In 1984 and 1985, before Woodward became chair of the Committee and for the first year afterward, Woodward accepted gratuities in the range of $200-300 from Sawyer/Hancock. In 1986 there was a marked increase to $2, 527, including over $1, 800 to cover the air fare, hotel, and tickets (for him and his wife) to attend the Super Bowl in New Orleans. In 1987-91, Woodward received gratuities in the amount of $1, 547, $1, 093, $513, $1, 230, and $1, 324. Woodward served as committee chair during all but the last of these years. During his last four months in the legislature, January through April 1992, he received only $16, and his gratuities dropped to $0 after he resigned from office in April. After Woodward was replaced as committee chair by Rep. Francis Mara, Sawyer began wining and dining Mara in the same manner as he had Woodward.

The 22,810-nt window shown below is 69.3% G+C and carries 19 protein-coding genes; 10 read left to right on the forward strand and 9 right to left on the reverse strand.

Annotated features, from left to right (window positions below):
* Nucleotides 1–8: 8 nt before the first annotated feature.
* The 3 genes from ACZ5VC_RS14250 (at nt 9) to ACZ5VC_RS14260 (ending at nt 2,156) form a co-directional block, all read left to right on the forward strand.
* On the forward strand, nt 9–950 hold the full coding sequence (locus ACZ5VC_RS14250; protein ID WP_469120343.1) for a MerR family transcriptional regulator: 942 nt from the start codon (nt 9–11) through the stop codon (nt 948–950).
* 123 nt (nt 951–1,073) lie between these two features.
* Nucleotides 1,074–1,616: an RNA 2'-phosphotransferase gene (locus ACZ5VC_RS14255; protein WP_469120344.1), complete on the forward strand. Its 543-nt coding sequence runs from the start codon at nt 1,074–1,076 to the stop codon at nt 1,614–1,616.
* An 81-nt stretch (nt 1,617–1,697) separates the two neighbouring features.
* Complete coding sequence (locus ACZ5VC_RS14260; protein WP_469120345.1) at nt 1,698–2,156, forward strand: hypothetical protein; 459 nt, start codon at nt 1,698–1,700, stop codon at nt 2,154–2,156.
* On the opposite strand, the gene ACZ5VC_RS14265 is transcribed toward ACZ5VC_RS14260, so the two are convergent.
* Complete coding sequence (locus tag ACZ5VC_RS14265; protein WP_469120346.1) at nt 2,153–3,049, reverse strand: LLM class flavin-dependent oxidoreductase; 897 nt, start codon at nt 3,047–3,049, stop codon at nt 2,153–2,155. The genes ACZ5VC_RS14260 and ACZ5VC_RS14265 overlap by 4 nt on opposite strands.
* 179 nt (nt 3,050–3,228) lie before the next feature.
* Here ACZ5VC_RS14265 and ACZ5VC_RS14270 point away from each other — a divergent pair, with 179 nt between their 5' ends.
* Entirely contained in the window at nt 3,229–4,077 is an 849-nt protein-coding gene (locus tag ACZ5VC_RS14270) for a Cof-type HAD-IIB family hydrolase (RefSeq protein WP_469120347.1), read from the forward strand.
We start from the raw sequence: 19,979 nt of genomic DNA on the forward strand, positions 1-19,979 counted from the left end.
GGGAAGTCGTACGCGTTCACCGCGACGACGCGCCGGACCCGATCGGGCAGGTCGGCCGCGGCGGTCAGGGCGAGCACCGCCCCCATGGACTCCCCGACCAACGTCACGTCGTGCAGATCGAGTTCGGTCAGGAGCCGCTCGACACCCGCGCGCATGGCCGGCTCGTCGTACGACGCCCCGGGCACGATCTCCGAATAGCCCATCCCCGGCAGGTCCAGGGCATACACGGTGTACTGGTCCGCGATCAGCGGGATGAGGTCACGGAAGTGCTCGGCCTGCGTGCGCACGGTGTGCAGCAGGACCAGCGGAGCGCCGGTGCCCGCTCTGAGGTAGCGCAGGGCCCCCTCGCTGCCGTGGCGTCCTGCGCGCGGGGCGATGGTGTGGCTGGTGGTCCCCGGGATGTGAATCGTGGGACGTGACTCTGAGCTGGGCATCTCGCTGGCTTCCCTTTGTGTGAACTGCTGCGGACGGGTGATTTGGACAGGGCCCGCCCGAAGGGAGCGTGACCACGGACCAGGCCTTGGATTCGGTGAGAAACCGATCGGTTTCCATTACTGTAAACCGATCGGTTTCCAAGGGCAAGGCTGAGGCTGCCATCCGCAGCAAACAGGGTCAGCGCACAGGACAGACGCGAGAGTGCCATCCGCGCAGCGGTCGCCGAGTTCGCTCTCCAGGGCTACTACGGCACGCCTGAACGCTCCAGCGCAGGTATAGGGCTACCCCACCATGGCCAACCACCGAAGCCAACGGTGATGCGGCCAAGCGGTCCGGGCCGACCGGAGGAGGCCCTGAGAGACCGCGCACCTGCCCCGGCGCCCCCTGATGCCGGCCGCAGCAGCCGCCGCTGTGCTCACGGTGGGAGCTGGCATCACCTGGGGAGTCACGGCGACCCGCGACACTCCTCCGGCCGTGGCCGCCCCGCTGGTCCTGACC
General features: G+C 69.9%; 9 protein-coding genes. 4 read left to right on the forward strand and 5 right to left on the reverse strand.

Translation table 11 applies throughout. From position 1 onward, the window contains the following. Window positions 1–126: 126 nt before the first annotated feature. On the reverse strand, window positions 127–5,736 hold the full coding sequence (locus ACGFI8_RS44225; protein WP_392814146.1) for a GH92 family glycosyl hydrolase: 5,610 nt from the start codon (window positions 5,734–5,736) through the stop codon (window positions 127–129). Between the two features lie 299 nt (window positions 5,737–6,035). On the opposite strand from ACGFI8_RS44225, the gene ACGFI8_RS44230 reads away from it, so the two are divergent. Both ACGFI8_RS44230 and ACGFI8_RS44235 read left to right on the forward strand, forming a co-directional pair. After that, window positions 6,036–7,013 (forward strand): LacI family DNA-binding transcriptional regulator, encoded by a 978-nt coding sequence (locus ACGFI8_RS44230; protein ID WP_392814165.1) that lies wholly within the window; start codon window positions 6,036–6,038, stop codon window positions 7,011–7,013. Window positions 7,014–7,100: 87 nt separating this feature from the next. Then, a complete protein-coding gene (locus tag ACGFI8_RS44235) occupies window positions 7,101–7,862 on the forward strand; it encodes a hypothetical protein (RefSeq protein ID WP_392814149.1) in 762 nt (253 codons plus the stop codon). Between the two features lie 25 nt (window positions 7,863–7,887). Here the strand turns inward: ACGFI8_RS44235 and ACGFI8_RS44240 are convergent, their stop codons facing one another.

Woodward, 149 F.3d at 53.

         In the years Woodward received these gratuities, he made decisions within the Insurance Committee that served the interests of Sawyer and Hancock. During the six years he served as co-chair, the committee considered approximately six hundred bills of interest to the life insurance industry. Woodward opposed the insurance industry's position on only thirty-one of those bills. And of those thirty-one bills, only three related to life insurance, the industry of particular importance to Hancock.

         Under Massachusetts law, Woodward had a duty to file a Statement of Financial Interests with the Massachusetts State Ethics Commission each year that disclosed “all gifts he or his immediate family received, aggregating more than $100 per year, from lobbyists or businesses that had a direct interest in legislation.” Woodward, 149 F.3d at 62 (citing Mass. Gen. Laws ch. 268B, ' 5). Woodward did not disclose in required filings any of the gratuities he received from Sawyer. He signed those statements under oath subject to penalties for perjury.

         B. Procedural History

         1. The Prosecution